No regrets on Amare, why Steve Nash may have spoken up now, and the end of Aaron Brooks' season in China

The Suns appear to have made the right call on Amare Stoudemire, but did their allegedly tepid attempt to sign Boris Diaw upset Nash?

The Suns appear to have made the right call on Amare Stoudemire, but did their allegedly tepid attempt to sign Boris Diaw upset Nash?

There is no question the Phoenix Suns botched the Summer of 2010 after Amare Stoudemire decided to take his talents to the Big Apple.

However, it is looking more and more like Phoenix made the right call offering only three guaranteed years whereas New York was willing to give him the full five on a max contract.

Stoudemire, of course, has a bulging disk in his back that will keep him out for at least 2-for-4 weeks, but as Suns fans know from Robin Lopez, back injuries can be tricky and some have speculated that Stoudemire’s career could be in jeopardy — or at least his career as a maximum dollar player.

The Suns’ medical staff is as good as any in the league and they had spent enough time with Amare to have a pretty good feel for where his body was at. It surely seems like a telling sign to me that they did not find it prudent to give Stoudemire more than three guaranteed years coming off his age 27 season while a pair of players a decade older have continued to thrive in the desert.

Even before this back injury Stoudemire did not exactly resemble the beast he was with Phoenix this season in averaging just 17.6 points and 8.0 rebounds per game and looking considerably less bouncy than he did as a Sun. This apparent erosion of athleticism on its own helps make a strong case that the Suns got this one right.

Arizona Sports’ Adam Green makes the counter argument by noting that by not re-signing Amare, the Suns “did not do everything they could to bring the Larry O’Brien Trophy to the desert.”

With Stoudemire they could have returned the majority of the core of a team that was two wins away from the Finals; without him they were a fringe lottery team, which they appear to be this season as well as they sit on the playoff bubble even after this monster post-ASB run.

However, in the days before the amnesty clause was added to our vocabulary (side note: how do you think the Knicks feel about using their amnesty on Chauncey Billups right about now?), it just did not make sense to potentially mortgage the next half decade for a slim chance at a title.

Plus, would the Suns have been a legitimate contender with 25 and eight Amare last season instead of Turkoglu (and thus Gortat), Childress and Warrick? That is a playoff team for certain but not a squad on the precipice of a championship.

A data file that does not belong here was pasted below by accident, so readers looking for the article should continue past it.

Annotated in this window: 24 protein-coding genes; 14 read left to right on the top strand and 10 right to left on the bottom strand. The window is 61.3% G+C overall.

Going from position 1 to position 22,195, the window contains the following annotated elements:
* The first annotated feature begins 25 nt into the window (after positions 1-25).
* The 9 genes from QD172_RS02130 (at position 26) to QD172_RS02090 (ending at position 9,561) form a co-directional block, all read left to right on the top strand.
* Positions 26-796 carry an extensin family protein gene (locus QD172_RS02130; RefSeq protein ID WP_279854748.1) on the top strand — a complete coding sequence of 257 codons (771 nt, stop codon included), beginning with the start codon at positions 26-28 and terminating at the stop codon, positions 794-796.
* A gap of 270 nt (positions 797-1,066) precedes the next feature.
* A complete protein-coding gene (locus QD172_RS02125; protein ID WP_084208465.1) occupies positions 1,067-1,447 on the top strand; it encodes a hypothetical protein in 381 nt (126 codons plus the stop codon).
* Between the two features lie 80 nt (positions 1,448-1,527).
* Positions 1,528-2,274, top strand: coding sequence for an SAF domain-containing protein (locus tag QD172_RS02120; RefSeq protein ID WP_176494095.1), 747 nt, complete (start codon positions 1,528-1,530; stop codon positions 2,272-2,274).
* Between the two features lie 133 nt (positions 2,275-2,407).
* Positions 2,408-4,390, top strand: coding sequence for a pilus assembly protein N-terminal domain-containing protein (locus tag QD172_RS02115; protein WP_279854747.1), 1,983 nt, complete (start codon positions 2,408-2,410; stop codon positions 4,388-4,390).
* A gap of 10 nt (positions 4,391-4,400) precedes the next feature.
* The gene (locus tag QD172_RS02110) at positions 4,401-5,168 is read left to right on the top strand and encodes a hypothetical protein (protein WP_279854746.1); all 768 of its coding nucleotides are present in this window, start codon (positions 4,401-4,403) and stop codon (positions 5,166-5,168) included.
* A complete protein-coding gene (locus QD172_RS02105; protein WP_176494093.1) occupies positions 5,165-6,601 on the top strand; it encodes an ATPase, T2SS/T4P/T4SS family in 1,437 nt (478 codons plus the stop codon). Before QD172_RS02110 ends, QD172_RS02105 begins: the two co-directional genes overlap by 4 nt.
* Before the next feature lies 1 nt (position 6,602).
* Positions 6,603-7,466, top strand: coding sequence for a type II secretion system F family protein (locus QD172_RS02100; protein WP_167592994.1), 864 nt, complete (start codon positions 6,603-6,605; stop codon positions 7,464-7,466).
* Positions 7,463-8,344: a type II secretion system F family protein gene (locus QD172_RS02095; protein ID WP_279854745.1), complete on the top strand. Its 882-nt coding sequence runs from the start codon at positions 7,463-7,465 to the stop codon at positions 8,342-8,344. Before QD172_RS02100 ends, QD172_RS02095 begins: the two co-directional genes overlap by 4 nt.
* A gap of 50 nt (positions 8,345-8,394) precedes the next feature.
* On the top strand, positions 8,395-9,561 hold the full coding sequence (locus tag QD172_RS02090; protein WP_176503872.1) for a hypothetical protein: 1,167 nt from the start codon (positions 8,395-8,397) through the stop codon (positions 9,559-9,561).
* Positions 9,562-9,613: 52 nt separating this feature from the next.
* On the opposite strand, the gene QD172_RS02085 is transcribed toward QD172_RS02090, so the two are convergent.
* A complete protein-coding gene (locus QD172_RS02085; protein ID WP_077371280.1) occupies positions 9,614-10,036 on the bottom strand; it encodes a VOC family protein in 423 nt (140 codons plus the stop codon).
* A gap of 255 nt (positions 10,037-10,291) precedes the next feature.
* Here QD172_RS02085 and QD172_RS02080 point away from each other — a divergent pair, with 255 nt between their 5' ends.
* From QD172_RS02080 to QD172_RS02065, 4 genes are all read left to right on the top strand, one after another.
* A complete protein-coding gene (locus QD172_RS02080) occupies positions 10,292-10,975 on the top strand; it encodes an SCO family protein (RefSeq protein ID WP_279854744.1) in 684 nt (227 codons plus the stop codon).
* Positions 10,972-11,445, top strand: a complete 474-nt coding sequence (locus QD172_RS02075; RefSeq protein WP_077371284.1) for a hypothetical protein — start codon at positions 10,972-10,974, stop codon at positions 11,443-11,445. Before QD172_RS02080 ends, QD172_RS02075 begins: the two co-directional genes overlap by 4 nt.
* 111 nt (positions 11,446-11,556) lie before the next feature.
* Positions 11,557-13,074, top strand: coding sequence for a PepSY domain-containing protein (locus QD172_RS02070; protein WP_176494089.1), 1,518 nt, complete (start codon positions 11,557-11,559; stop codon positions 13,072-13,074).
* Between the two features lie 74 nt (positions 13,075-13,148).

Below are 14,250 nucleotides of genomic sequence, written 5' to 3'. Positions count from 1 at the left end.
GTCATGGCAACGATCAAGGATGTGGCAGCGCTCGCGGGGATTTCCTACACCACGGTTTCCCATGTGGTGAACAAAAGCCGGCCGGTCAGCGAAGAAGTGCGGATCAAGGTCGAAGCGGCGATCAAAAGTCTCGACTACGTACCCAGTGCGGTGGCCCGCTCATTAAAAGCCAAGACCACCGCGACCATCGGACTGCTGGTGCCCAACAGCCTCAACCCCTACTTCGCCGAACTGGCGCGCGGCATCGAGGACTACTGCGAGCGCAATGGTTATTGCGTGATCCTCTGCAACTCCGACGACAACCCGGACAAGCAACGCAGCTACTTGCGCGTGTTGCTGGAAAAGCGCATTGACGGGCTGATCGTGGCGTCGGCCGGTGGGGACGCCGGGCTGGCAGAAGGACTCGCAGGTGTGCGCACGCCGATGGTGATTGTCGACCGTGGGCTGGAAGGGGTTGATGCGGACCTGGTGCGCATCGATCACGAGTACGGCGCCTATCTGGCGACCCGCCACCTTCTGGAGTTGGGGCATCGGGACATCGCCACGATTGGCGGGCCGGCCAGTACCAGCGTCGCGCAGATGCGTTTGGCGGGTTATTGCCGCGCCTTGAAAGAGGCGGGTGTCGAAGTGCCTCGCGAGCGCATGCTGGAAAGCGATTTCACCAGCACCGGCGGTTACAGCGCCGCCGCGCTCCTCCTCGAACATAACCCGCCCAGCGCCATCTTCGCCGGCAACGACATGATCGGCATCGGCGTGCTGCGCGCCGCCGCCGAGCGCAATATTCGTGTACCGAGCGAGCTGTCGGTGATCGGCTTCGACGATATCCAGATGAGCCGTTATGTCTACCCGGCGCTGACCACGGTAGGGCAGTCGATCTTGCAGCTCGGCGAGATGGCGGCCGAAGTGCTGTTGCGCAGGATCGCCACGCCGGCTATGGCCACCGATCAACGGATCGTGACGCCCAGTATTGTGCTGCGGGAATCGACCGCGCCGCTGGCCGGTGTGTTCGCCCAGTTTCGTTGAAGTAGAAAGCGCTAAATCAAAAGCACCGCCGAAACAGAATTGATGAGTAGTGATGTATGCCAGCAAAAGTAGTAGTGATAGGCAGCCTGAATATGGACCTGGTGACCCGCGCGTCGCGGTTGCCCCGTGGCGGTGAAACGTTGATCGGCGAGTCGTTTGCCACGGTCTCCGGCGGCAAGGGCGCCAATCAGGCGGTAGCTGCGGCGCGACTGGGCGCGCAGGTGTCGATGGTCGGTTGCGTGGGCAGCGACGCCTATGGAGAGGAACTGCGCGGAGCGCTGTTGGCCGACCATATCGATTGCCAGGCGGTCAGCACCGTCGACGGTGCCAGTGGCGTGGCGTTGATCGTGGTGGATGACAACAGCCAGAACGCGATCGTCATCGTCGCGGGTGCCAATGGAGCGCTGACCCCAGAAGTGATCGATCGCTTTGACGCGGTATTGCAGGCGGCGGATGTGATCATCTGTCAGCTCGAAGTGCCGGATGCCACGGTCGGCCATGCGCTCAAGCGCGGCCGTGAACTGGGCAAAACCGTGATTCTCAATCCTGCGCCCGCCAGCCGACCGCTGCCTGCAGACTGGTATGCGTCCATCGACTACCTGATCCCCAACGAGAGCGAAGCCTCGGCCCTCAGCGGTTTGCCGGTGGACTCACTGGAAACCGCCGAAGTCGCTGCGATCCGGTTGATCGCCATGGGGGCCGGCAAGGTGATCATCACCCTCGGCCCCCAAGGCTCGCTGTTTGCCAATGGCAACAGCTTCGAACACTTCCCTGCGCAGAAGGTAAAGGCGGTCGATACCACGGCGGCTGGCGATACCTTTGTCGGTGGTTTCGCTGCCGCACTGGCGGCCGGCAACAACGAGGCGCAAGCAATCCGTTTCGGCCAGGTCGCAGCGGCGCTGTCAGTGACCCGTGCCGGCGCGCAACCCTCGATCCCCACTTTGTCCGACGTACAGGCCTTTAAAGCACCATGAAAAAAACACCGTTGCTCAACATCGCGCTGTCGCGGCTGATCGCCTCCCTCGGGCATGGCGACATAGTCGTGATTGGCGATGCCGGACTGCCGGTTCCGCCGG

With that being the case, to me all along the question the Suns needed to ask themselves is if Amare was the guy they felt comfortable featuring as their star for the next half decade. Is this the guy that can lead you to a championship? If the answer is yes, you open the vault; otherwise, it just did not make sense to beat New York’s offer.

Clearly we know how Phoenix answered that question, and that is why I felt it was the right move at the time.

It was a very risky call for the Suns because losing Amare dropped them a few rungs in the West, and they have yet to replace his superstar presence.

Yet possessing cap space and the opportunity that provides is a much better situation to be in than having an injured former star clogging your cap, as nothing kills an NBA team’s chances of competing faster than paying max dollars to a player not providing max production, and that’s even more true under the new CBA. By their actions the Suns did not feel STAT was the right star to snatch the torch from Nash as the Suns’ best player, and based on this season they appear to be right.

Now if only they could find a new stud to build around this summer or next with all the money that is not tied up in an Amare deal they will really come out looking good in the aftermath of the disappointing Summer of 2010.

Why Nash threw down the gauntlet on Thursday?

It is not altogether surprising that Steve Nash will only return to the Suns next season if they improve their roster, but after a season of repeating time after time that he was only focused on the task at hand, it seemed a bit strange for Nash to make that proclamation on Thursday.

Although Lon Babby denies it, the New York Post’s Peter Vecsey may have the answer as to why Nash spoke up now.

Vecsey talked to an unnamed source close to Nash who said Two Time “was pushed over the edge by management’s alleged apathetic pursuit of free agent Boris Diaw.”